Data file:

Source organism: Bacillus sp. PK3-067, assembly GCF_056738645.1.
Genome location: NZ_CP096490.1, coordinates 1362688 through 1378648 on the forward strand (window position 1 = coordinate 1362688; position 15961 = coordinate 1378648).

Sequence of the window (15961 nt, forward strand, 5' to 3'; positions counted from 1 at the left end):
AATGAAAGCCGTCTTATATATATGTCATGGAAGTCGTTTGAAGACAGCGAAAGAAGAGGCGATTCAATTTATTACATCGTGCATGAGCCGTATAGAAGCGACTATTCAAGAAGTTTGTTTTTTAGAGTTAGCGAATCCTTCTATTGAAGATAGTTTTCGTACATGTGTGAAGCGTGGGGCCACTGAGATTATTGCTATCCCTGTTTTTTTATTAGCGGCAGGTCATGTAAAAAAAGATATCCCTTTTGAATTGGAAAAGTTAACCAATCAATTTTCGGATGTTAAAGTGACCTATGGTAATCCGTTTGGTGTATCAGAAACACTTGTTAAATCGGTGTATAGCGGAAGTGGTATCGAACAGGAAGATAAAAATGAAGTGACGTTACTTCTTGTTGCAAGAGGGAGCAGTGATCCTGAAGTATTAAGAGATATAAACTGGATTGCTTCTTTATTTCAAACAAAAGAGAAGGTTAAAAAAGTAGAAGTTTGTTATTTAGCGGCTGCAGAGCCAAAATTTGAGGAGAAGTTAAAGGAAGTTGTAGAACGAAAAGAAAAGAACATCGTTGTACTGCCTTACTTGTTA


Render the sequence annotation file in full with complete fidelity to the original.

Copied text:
Source organism: Bacillus sp. PK3-067, assembly GCF_056738645.1.
Genome location: NZ_CP096490.1, coordinates 1362688 through 1378648 on the forward strand (window position 1 = coordinate 1362688; position 15961 = coordinate 1378648).

Sequence of the window (15961 nt, forward strand, 5' to 3'; positions counted from 1 at the left end):
AATGAAAGCCGTCTTATATATATGTCATGGAAGTCGTTTGAAGACAGCGAAAGAAGAGGCGATTCAATTTATTACATCGTGCATGAGCCGTATAGAAGCGACTATTCAAGAAGTTTGTTTTTTAGAGTTAGCGAATCCTTCTATTGAAGATAGTTTTCGTACATGTGTGAAGCGTGGGGCCACTGAGATTATTGCTATCCCTGTTTTTTTATTAGCGGCAGGTCATGTAAAAAAAGATATCCCTTTTGAATTGGAAAAGTTAACCAATCAATTTTCGGATGTTAAAGTGACCTATGGTAATCCGTTTGGTGTATCAGAAACACTTGTTAAATCGGTGTATAGCGGAAGTGGTATCGAACAGGAAGATAAAAATGAAGTGACGTTACTTCTTGTTGCAAGAGGGAGCAGTGATCCTGAAGTATTAAGAGATATAAACTGGATTGCTTCTTTATTTCAAACAAAAGAGAAGGTTAAAAAAGTAGAAGTTTGTTATTTAGCGGCTGCAGAGCCAAAATTTGAGGAGAAGTTAAAGGAAGTTGTAGAACGAAAAGAAAAGAACATCGTTGTACTGCCTTACTTGTTA